The fishing village of Scilla is located just at the entrance to the Straits of Messina, a stretch of water that separates Italy from Sicily. We decided to take one of Giovanni's mooring buoys because the anchorage is reported to be foul. A rib approached and we were introduced to Fernando, Giovanni's nephew who tied us bow and stern to one of his buoys given that the swell finds its way into the harbour. The mooring cost €30 and included a 24-hour water taxi service. We've never seen such crystal clear water with such a variety of fish, including a small tuna that briefly chased a shoal of fish around the harbour... fantastic. There are fish in the Med after all!

Fishermen's cottages line the water's edge, some with their own boathouses. Staircases wind up to the village that has only one lane running its length. A rocky promontory provides views straight down to the harbour and a terrace on the other side provides views over to a castle, down to the beach and across the Straits to Sicily. It's a lovely place with bars and restaurants and quaint narrow, cobbled streets. Slipways are full of small colourful boats, the same boats also fill the harbour which we felt had a Maltese influence given their bright colourings.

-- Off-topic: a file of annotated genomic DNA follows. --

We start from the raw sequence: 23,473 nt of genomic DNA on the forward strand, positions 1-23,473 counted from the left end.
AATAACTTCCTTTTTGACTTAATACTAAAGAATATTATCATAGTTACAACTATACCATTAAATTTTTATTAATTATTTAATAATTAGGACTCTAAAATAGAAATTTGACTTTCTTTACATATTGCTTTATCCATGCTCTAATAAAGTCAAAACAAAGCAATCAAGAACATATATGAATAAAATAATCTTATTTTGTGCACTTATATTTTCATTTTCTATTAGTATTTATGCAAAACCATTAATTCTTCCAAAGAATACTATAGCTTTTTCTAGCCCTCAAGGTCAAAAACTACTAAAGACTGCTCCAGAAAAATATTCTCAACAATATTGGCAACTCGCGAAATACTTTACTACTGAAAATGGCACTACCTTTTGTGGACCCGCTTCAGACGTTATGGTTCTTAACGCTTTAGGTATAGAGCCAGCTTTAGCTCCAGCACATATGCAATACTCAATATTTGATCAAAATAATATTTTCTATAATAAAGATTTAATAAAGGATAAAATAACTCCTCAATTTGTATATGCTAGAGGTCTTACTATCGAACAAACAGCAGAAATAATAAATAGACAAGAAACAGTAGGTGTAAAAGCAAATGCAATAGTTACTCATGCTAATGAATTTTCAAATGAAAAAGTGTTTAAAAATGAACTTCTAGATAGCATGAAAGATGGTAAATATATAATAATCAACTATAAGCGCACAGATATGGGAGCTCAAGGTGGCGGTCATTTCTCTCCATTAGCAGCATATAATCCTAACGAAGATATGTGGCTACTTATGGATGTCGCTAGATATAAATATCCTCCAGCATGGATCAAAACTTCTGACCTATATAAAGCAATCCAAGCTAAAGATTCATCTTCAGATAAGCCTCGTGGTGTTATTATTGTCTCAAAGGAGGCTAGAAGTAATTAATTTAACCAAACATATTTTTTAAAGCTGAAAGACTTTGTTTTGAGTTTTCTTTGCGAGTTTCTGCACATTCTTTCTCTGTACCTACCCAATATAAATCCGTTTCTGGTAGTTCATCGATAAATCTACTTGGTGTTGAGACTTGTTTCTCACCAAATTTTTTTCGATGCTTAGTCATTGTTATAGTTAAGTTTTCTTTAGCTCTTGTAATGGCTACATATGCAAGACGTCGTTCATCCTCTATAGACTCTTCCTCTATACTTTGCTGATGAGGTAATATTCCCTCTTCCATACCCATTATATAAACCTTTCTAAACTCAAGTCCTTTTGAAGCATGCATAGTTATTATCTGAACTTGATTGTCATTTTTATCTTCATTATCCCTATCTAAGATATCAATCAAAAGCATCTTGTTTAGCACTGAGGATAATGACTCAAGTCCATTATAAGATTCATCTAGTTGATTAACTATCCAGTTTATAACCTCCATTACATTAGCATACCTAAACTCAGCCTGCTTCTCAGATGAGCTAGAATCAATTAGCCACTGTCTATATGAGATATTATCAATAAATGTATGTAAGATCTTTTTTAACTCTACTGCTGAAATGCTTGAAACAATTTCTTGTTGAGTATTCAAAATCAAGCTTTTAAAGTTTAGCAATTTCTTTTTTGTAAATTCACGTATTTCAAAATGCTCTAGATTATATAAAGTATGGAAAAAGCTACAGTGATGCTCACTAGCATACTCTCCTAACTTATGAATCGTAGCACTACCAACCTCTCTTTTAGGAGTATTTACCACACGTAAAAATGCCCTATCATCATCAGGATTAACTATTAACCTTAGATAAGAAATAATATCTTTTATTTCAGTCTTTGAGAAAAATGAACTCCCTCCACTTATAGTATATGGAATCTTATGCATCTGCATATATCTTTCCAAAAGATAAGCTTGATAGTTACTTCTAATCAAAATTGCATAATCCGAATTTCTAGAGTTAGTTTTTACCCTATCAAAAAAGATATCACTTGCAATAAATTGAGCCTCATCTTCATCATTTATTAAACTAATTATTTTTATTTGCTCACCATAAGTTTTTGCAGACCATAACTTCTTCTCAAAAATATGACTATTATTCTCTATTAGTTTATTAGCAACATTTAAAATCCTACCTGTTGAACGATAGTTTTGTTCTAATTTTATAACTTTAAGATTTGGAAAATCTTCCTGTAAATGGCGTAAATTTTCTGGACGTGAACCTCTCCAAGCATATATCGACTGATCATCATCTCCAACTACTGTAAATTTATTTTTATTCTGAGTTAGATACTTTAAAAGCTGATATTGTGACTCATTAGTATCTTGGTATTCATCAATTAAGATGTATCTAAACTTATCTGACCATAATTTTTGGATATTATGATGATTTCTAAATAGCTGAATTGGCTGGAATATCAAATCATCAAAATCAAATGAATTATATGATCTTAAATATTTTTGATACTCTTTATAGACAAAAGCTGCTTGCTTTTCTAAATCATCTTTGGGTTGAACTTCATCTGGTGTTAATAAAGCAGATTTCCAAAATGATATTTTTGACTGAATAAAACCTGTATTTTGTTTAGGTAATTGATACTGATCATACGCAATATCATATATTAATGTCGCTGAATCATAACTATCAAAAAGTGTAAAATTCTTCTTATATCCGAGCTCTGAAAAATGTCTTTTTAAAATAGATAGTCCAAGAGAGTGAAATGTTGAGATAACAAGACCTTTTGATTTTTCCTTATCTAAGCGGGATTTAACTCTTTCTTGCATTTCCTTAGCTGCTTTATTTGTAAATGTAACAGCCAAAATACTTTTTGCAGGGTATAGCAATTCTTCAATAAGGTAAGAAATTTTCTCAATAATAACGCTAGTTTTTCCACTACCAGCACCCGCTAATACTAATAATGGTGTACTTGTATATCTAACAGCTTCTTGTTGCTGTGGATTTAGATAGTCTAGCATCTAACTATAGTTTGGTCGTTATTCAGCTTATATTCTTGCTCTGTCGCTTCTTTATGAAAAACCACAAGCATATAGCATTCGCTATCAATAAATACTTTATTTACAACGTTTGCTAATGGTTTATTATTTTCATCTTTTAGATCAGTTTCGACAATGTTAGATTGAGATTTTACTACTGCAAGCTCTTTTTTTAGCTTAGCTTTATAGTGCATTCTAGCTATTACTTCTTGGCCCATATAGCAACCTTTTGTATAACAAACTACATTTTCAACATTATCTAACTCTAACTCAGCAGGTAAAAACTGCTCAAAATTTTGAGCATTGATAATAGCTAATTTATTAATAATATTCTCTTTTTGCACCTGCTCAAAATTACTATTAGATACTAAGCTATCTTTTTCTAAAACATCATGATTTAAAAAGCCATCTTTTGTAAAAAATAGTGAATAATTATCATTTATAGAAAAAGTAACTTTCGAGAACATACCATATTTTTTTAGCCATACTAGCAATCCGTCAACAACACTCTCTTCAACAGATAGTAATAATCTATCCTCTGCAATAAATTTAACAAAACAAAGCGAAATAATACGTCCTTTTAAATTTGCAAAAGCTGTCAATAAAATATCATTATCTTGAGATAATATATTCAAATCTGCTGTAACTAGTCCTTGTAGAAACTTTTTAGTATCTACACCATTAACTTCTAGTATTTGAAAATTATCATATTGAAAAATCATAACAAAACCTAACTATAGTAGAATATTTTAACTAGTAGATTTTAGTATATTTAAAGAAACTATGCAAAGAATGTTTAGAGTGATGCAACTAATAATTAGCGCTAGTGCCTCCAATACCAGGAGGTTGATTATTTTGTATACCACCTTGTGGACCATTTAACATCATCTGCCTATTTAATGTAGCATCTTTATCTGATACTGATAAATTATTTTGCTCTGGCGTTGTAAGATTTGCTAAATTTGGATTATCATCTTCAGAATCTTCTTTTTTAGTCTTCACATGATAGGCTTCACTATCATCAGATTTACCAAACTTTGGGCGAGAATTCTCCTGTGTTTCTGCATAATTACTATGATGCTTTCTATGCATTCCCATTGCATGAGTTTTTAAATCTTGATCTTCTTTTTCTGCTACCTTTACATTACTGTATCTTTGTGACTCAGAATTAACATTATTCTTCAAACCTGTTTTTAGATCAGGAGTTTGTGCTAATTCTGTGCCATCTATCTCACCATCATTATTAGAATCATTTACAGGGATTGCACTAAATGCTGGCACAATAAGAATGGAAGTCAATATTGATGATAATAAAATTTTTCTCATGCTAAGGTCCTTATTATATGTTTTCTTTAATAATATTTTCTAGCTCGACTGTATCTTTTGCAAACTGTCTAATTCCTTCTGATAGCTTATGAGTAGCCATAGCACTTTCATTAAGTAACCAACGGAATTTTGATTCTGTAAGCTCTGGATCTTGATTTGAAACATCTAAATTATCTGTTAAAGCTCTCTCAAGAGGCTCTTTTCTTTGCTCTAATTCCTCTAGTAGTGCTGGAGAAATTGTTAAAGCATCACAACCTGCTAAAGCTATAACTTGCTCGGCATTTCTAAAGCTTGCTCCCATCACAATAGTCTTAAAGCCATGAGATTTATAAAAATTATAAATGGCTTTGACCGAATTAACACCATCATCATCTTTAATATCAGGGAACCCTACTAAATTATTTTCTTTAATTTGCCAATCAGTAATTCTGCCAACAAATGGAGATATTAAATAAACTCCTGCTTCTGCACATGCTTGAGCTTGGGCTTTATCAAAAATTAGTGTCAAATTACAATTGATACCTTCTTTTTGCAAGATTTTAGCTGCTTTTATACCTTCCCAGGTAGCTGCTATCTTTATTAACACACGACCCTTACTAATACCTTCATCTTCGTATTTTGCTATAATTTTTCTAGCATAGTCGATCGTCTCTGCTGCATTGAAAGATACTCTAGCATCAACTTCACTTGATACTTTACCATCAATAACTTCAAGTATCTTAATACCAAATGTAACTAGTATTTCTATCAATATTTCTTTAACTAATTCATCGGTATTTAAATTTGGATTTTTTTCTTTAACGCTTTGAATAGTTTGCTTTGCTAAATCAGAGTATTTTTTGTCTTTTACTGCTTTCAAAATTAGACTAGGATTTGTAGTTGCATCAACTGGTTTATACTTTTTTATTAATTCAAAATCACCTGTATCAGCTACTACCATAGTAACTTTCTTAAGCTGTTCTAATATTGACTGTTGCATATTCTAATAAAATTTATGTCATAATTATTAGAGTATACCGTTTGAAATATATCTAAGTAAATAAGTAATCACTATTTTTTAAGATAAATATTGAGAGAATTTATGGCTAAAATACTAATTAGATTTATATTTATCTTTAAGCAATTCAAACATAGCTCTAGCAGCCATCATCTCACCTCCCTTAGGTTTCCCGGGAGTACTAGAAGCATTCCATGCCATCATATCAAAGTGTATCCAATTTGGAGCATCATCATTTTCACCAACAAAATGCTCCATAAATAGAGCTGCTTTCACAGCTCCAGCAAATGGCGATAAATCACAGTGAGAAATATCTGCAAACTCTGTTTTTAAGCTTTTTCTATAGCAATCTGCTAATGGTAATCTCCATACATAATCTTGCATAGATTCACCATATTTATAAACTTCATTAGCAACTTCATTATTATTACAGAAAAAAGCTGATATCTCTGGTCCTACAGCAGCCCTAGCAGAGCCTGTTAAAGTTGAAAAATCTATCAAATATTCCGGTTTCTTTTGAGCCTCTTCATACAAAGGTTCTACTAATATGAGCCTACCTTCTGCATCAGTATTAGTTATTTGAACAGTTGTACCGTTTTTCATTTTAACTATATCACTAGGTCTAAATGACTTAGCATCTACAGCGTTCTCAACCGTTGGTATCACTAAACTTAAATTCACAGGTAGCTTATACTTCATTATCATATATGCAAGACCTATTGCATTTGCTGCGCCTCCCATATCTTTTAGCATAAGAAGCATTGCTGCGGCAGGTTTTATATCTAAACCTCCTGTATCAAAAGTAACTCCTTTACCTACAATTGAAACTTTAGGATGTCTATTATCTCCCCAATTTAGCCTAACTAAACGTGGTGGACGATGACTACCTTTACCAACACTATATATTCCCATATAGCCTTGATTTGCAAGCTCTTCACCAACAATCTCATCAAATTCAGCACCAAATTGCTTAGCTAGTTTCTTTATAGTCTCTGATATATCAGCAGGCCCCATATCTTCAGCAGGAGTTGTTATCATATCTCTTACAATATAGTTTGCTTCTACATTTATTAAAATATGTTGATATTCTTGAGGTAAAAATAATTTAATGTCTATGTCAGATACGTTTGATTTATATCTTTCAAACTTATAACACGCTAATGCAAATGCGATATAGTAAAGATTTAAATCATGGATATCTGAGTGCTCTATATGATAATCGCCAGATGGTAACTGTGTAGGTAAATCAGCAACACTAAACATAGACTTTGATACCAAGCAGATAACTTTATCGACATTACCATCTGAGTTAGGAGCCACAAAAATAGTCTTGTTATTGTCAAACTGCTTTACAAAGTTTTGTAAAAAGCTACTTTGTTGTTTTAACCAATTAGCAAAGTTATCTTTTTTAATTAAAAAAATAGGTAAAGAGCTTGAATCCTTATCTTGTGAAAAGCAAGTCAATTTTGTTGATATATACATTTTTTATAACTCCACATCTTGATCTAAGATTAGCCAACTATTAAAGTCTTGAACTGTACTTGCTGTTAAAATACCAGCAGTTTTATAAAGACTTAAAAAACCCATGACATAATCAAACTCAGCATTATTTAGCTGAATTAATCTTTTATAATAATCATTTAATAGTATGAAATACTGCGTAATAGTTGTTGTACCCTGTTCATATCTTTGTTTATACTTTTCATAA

Scilla is proud of its fishing heritage, specialising in catching swordfish. We were fortunate to see this unique vessel, called a 'passarelle' moored in the harbour. It's huge, comprising of a tall watchtower and a bowsprit far longer than the boat itself. We can only assume that fishing for swordfish is done in calm weather given the momentum at the top of the immense lattice steelworks. Apparently the swordfish rest on the surface during the day enabling the fishing boat to creep up and harpoon the unsuspecting fish. It seems a bit unfair but this method obviously works. Swordfish is naturally the top dish in the local restaurants.


the 'passarelle'

Scilla is our last stop on mainland Italy before we transit the Messina Straits where we'll be faced with huge whirlpools, strong tidal streams, eddies and a six headed monster - we can't wait!


Scilla by night with Stromboli in the background

Total distance this season: 942.33 nautical miles
Vessel Name: Yacht Flirtie
Vessel Make/Model: Trident Voyager 40
Hailing Port: Dartmouth, UK
Crew: Bruce and Caroline Trott
About:
Welcome to Sailing Yacht Flirtie's blog.

Our blog serves as a personal record of our adventures and experiences since leaving the UK in 2012 whilst allowing family and friends to keep up-to-date with our whereabouts. [...]
Extra: email us: bandc.trott@gmail.com
skype us: distant.drummer797
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Yacht Flirtie

Who: Bruce and Caroline Trott
Port: Dartmouth, UK

Where are we now?